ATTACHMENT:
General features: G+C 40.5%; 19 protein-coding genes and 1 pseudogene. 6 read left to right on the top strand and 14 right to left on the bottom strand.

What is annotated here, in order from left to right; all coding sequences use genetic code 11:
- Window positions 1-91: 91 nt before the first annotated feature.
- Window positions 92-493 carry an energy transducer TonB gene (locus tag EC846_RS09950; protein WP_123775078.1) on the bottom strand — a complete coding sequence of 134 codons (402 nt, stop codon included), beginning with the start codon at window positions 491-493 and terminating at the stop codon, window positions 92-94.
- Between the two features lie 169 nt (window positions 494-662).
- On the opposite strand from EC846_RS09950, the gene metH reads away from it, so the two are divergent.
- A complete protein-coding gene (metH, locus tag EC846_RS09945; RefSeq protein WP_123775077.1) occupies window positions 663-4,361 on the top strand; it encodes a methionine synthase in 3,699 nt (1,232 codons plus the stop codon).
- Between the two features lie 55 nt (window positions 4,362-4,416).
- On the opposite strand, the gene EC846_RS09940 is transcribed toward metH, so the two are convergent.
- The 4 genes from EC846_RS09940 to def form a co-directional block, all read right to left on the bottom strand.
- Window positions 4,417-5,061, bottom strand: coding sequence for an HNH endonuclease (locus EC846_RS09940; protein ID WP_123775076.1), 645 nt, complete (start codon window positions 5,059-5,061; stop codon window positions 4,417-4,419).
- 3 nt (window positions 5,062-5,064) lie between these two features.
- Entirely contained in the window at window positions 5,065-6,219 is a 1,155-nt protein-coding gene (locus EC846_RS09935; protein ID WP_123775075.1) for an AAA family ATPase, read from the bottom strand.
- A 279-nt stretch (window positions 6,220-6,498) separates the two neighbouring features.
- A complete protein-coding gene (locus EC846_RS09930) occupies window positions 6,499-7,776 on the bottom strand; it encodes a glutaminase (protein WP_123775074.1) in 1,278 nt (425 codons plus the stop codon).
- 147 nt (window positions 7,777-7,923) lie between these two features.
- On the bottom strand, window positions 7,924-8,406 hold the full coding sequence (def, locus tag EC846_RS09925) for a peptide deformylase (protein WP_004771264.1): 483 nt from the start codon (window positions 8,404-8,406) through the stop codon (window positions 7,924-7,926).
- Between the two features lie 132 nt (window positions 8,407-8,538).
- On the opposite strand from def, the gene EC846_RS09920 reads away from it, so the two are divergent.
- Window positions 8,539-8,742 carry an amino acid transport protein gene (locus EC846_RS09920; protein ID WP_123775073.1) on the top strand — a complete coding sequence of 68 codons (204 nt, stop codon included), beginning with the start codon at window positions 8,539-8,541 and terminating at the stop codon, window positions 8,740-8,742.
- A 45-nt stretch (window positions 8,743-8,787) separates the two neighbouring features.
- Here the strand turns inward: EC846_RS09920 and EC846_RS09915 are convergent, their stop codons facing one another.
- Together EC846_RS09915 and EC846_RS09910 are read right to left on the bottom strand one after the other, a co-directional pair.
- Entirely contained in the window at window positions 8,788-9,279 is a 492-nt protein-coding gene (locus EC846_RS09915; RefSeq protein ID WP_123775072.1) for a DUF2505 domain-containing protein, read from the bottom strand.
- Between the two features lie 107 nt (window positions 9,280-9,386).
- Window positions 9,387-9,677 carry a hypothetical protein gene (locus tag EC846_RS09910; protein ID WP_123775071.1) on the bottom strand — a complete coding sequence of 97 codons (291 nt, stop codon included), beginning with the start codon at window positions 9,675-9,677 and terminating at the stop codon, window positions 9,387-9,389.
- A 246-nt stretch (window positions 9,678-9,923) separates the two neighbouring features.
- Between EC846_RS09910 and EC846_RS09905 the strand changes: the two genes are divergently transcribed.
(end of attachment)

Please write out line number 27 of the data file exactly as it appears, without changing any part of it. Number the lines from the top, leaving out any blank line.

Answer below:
- A 246-nt stretch (window positions 9,678-9,923) separates the two neighbouring features.